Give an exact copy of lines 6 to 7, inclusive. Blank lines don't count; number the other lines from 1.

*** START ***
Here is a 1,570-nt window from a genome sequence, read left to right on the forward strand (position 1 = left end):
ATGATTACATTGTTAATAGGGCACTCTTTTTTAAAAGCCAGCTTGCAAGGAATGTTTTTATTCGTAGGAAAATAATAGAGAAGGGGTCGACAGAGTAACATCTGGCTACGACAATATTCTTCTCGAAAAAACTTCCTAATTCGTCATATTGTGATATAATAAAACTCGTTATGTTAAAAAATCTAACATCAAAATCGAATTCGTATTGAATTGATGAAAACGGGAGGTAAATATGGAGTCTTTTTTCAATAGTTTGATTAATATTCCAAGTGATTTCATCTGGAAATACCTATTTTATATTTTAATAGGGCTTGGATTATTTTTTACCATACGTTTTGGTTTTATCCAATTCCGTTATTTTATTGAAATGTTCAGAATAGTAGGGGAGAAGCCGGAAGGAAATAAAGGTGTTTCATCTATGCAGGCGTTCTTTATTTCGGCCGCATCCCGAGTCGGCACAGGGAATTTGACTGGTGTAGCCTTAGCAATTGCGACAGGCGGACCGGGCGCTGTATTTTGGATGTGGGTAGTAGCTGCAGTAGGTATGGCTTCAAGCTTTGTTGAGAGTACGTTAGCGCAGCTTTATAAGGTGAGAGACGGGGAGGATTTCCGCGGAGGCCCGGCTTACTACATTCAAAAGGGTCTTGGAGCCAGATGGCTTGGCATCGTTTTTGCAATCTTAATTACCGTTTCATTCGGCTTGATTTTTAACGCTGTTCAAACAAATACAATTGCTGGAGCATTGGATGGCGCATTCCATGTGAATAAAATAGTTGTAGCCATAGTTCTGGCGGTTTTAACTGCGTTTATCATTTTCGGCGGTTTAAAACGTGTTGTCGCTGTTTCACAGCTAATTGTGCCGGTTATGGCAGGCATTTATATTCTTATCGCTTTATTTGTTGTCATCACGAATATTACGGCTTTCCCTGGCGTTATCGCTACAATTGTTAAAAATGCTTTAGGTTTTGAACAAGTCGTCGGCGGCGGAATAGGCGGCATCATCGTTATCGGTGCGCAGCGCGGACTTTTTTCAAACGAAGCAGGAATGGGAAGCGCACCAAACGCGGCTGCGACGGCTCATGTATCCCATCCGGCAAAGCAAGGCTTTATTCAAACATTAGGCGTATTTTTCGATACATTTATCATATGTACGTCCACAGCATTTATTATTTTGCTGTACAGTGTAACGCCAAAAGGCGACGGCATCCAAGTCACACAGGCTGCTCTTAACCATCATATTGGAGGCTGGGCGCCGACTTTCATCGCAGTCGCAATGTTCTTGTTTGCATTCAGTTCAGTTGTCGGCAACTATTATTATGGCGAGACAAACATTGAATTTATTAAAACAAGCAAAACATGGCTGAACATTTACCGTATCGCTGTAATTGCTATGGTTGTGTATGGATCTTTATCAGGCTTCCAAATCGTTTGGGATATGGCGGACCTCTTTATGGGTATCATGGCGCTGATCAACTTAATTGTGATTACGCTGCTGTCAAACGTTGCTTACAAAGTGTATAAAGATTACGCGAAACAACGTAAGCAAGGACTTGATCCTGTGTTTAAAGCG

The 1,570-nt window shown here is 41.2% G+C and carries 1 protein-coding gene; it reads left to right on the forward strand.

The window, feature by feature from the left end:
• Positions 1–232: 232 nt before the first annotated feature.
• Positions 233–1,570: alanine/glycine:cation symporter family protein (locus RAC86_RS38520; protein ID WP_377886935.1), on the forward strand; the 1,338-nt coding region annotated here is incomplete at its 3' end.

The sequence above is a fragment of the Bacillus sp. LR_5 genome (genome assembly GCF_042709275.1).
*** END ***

• Positions 233–1,570: alanine/glycine:cation symporter family protein (locus RAC86_RS38520; protein ID WP_377886935.1), on the forward strand; the 1,338-nt coding region annotated here is incomplete at its 3' end.

The sequence above is a fragment of the Bacillus sp. LR_5 genome (genome assembly GCF_042709275.1).